Duke had its 12-game win streak snapped Friday.
No. 2-seed Duke lost 11-6 to No. 3-seed Liberty at Lindsey Nelson Stadium in Knoxville, Tenn., giving up the most runs since its May 8 game at Louisville and the most earned runs allowed since April 12 at North Carolina. The Flames led 5-1 after the third inning, and put the final nail in the coffin in a six-run fourth, the most runs the Blue Devils allowed in a single inning since the aforementioned loss to the Cardinals. All this after Duke beat Liberty twice by a combined eight runs in a home-and-home during the regular season.
“[Liberty]’s really good,” head coach Chris Pollard said. “The game itself was really kind of a tale of two halves. I thought they dominated the first four innings, I thought we won the last five innings. And the difference was: they had two swings there with two outs, where we had a chance to get off the field with no further damage, and they ran two balls out of the yard. And ultimately, that was the difference in the ball game.”
The biggest culprit was starting pitcher Jack Carey’s secondary offerings. With a plus cutter and mid-90’s fastball with distinguishable movement, he relies on a slider that sits around 80 MPH and a mid-80’s changeup to keep hitters’ timing off.
But against Liberty, Carey’s slider and changeup missed few bats. Of the career-high five extra-base hits he gave up, three came off his slider, and one off his changeup. His slider just wasn’t tumbling and was staying on the hitters’ swing plane, and he wasn’t locating either of those pitches as well as he had been over the past couple months. He recorded just three strikeouts, tied for fourth-fewest of his 15 starts this season, with a poor called-strikes-plus-whiffs rate of 28.8%.
On the other side, Liberty’s National Pitcher of the Year finalist Trevor Delaite tossed 7.2 innings of four-run ball against Duke. The Blue Devils clearly came out trying to take advantage of whatever early chances they could get, swinging on the first pitch in 17 of the 33 Duke plate appearances (PAs) that weren’t a first-pitch hit-by-pitch (HBP) and 55.3% of its non-HBP PAs lasting three or fewer pitches.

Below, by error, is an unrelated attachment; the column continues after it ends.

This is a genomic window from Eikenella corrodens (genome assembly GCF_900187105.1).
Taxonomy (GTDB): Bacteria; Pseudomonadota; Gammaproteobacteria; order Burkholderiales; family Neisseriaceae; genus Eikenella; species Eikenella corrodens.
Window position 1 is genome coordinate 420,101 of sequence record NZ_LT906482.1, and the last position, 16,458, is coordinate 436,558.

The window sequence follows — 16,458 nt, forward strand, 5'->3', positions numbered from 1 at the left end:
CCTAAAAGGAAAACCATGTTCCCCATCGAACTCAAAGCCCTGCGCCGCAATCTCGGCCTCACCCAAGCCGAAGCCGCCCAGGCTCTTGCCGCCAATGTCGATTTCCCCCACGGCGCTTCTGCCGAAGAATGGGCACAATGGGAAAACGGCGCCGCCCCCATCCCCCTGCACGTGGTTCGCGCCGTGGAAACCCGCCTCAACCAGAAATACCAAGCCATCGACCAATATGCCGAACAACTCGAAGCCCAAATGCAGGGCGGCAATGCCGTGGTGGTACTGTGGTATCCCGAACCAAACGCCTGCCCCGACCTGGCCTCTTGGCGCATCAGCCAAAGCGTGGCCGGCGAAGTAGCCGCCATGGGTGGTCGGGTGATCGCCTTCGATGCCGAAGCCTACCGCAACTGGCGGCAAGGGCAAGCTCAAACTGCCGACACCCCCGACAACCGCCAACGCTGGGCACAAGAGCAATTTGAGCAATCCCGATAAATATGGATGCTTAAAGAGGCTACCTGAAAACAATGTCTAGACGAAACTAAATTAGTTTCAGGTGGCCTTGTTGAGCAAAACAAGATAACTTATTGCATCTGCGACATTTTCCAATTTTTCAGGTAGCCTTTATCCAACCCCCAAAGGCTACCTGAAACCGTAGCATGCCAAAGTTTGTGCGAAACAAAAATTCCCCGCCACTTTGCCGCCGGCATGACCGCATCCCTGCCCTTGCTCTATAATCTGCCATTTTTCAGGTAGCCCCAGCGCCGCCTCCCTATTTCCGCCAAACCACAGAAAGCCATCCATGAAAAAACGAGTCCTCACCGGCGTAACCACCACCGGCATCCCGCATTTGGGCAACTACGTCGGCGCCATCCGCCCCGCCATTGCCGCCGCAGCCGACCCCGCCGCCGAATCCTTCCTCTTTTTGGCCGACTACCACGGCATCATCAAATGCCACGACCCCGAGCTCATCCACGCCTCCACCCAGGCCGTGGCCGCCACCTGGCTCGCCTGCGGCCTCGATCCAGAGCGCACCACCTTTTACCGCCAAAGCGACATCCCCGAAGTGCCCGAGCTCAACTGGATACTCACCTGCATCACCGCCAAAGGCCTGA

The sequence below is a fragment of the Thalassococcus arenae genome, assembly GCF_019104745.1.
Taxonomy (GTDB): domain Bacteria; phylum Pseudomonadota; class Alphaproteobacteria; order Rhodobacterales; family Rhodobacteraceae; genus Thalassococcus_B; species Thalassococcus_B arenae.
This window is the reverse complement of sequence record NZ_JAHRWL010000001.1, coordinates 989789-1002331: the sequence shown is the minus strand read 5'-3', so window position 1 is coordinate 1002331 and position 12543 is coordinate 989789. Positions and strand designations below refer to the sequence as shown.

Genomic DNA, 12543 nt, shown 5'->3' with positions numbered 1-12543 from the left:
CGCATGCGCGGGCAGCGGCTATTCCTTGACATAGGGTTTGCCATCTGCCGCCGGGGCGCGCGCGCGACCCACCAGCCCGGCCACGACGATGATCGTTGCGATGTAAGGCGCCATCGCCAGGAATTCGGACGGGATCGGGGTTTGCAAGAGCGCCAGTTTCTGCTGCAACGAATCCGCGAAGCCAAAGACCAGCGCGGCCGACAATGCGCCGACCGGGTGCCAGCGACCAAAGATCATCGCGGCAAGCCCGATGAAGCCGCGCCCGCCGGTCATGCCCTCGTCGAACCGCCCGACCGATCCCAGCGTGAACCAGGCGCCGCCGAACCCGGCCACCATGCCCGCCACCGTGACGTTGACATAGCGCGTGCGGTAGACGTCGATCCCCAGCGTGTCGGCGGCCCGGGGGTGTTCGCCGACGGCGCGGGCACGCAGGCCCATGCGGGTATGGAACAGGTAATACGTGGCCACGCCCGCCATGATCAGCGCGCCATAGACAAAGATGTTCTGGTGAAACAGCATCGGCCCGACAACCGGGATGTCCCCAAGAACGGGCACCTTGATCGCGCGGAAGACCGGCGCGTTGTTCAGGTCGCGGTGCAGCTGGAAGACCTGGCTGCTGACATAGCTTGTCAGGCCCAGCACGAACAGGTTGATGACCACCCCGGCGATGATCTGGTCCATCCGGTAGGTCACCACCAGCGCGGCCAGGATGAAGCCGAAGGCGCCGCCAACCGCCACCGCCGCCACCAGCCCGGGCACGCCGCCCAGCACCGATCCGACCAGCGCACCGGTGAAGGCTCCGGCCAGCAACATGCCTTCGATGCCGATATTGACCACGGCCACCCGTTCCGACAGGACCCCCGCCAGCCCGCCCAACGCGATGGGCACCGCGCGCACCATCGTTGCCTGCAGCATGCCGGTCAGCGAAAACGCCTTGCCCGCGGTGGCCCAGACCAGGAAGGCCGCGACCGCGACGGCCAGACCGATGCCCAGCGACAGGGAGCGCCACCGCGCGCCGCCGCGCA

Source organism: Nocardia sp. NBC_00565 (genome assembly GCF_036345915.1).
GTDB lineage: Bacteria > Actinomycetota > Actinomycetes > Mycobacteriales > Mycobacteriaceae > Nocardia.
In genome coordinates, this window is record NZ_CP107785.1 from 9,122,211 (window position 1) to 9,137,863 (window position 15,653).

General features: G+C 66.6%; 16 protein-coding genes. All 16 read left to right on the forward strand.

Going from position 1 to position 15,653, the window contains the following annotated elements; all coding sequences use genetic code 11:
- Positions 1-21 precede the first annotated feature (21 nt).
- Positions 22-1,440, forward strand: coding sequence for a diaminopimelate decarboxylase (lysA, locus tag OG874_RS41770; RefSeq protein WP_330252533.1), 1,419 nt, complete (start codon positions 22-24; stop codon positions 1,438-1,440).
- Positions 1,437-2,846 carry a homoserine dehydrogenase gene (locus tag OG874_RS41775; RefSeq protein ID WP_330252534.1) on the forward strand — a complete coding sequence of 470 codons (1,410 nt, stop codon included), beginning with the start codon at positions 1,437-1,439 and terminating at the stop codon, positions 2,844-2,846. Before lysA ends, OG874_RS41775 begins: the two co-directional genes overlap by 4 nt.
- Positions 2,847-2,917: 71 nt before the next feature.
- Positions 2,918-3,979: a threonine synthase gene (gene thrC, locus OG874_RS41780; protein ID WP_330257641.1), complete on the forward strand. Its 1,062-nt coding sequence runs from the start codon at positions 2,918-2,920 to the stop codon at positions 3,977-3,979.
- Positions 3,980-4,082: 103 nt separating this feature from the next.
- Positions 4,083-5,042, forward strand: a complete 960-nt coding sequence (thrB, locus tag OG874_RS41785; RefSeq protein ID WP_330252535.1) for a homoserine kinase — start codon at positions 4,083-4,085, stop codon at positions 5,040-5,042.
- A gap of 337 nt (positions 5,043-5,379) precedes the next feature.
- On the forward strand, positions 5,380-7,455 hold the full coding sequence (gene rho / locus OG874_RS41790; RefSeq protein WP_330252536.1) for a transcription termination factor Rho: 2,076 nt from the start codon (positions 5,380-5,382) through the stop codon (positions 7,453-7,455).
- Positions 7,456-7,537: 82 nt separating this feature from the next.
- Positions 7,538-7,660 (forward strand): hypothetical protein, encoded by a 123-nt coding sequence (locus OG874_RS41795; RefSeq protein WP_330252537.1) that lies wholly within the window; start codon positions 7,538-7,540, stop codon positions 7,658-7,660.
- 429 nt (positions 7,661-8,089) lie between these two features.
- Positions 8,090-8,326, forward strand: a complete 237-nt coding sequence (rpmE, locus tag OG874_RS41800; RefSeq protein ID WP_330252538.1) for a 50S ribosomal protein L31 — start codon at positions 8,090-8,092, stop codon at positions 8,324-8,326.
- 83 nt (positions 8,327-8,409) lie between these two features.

“We'll get back to the hotel, we'll eat, we'll focus on recovery, and wake up and tomorrow is a new day,” Pollard said. “The key is not to get too caught up in ‘well, what's gonna happen on Sunday, what's gonna happen potentially on Monday?’ We just gotta go out and play tomorrow, and we got to go out and be in the moment tomorrow, do a great job being where our feet are. And when that game is over with, we'll get ready to go for Sunday.”
Carey got off to an uncharacteristically rough start, allowing multiple first-inning runs for just the second time since February 21 and multiple first-inning extra-base hits for the first time all season, giving Liberty a 2-0 lead after the first inning.
Carey worked through a scoreless second, but allowed another double to lead off the third. He followed with a wild pitch, but induced a strikeout and an infield grounder to nab the runner coming home. Carey then walked Trey McDyre, and missed his spot to Brady Gulakowski, who sent a three-run home run to left field.
That was just the third homer Carey allowed all season, but he shortly thereafter allowed another to open the fourth—his first multi-homer game in his 18 career starts. He then allowed a single, a steal, and an RBI single to centerfield.
Carey was then pulled, the first time he failed to get out of the fourth inning since March 28, when he allowed four runs to Georgia Tech; he exited Friday having allowed seven, a career-high, still on the hook for the runner on first.
Matt Dockman entered, allowed a single, got a fly-out, then gave up an RBI single and another three-run homer to Gulakowski. After Cam Locklear singled, Dockman was pulled for Richard Brereton, who finally ending the six-run frame by inducing a foul-out.
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Duke's offense started by hitting just one ball past the infield through its first 11 batters. Fortunately for them, that was a Peter Matt home run, snapping a 1-for-8 skid with seven strikeouts.
Duke put one total run on the scoreboard in the fourth, fifth and sixth. Matt stroked a two-out single in the fourth, and catcher Michael Rothenberg wore the next pitch off his ankle, but first baseman Chris Crabtree flew out to end the inning. In the fifth, designated hitter Rudy Maxwell, making his first start since April 6, knocked a two-out single and Joey Loperfido followed with a swinging drag bunt, although shortstop Ethan Murray was unable to capitalize and popped up to end that threat.
RJ Schreck led off the sixth with a single, and Matt followed with a double to get him his first three-hit game since May 7. Rothenberg scored Schreck with a groundout, and Crabtree took a HBP before Erikson Nichols grounded out to close that rally. A couple of HBPs and singles finally scored a couple runs in the eighth, but it wasn’t enough for the Blue Devils.
Meanwhile, Brereton, Josh Allen and Aaron Beasley combined to keep Liberty scoreless after the fourth, the latter making his first appearance since May 18.
Loperfido led off the ninth with a single, and after two quick outs, Matt hit his second home run. Rothenberg dropped a single and got to second on an error, but Crabtree struck out to end things.
The Blue Devils play again tomorrow at noon against No. 4-seed Wright State, and will now have to win four straight games to advance to the Super Regionals.
“I mean, the reality is: down the stretch, to make the ACC tournament, to make the NCAA tournament, we've been practically in elimination games anyway,” Pollard said. “So it isn't a whole lot different for us.”